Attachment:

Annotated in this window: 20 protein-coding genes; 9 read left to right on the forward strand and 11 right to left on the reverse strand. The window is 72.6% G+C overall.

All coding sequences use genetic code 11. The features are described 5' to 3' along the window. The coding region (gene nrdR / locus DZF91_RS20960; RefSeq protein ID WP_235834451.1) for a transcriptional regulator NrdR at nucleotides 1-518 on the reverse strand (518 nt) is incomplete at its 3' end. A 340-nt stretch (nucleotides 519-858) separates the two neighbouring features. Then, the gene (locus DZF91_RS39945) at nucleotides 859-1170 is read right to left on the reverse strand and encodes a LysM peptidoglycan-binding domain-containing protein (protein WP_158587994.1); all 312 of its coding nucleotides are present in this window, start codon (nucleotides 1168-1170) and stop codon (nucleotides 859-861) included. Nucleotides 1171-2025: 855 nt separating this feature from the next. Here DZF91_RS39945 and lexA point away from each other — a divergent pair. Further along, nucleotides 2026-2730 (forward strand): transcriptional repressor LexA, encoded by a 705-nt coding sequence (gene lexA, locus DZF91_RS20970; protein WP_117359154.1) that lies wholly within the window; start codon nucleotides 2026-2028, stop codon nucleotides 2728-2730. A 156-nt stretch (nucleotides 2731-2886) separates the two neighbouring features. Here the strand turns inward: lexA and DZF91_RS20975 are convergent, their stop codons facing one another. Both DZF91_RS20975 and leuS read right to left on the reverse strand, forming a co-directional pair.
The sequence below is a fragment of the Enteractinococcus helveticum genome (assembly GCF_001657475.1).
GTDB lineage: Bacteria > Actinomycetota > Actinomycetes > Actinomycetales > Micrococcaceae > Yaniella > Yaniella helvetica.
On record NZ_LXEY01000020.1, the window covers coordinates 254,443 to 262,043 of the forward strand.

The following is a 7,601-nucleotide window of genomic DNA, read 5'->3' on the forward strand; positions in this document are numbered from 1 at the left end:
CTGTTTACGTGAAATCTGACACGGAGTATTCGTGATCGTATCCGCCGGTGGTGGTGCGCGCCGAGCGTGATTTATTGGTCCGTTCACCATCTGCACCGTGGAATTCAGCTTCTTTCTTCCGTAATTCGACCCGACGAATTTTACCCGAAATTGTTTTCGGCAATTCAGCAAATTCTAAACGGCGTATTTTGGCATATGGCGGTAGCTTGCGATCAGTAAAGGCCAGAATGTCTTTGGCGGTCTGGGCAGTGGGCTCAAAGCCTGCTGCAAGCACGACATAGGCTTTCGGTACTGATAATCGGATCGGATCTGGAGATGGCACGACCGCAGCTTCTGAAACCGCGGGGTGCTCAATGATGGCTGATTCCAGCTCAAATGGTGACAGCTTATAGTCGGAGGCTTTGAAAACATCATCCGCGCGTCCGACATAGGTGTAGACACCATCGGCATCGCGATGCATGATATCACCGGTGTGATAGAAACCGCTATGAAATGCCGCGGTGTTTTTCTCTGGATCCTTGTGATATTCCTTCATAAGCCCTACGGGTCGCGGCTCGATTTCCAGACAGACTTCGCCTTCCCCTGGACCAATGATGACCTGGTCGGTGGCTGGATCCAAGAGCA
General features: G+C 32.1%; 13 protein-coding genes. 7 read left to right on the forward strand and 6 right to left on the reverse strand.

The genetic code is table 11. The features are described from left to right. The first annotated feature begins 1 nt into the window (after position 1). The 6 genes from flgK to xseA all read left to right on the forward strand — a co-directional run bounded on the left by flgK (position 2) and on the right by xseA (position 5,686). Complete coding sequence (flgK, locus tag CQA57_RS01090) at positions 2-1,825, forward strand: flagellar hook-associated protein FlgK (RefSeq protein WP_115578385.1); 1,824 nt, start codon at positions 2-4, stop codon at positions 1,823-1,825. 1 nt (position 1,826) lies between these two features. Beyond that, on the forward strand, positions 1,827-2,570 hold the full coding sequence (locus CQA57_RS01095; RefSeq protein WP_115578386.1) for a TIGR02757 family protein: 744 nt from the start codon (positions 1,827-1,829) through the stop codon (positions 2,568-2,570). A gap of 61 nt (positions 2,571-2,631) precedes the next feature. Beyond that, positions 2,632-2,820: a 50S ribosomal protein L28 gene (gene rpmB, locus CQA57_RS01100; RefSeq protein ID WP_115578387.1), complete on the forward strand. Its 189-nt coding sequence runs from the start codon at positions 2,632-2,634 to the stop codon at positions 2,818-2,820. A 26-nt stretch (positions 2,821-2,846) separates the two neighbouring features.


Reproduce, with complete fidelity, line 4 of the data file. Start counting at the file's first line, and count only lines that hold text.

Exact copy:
GTDB lineage: Bacteria > Actinomycetota > Actinomycetes > Actinomycetales > Micrococcaceae > Yaniella > Yaniella helvetica.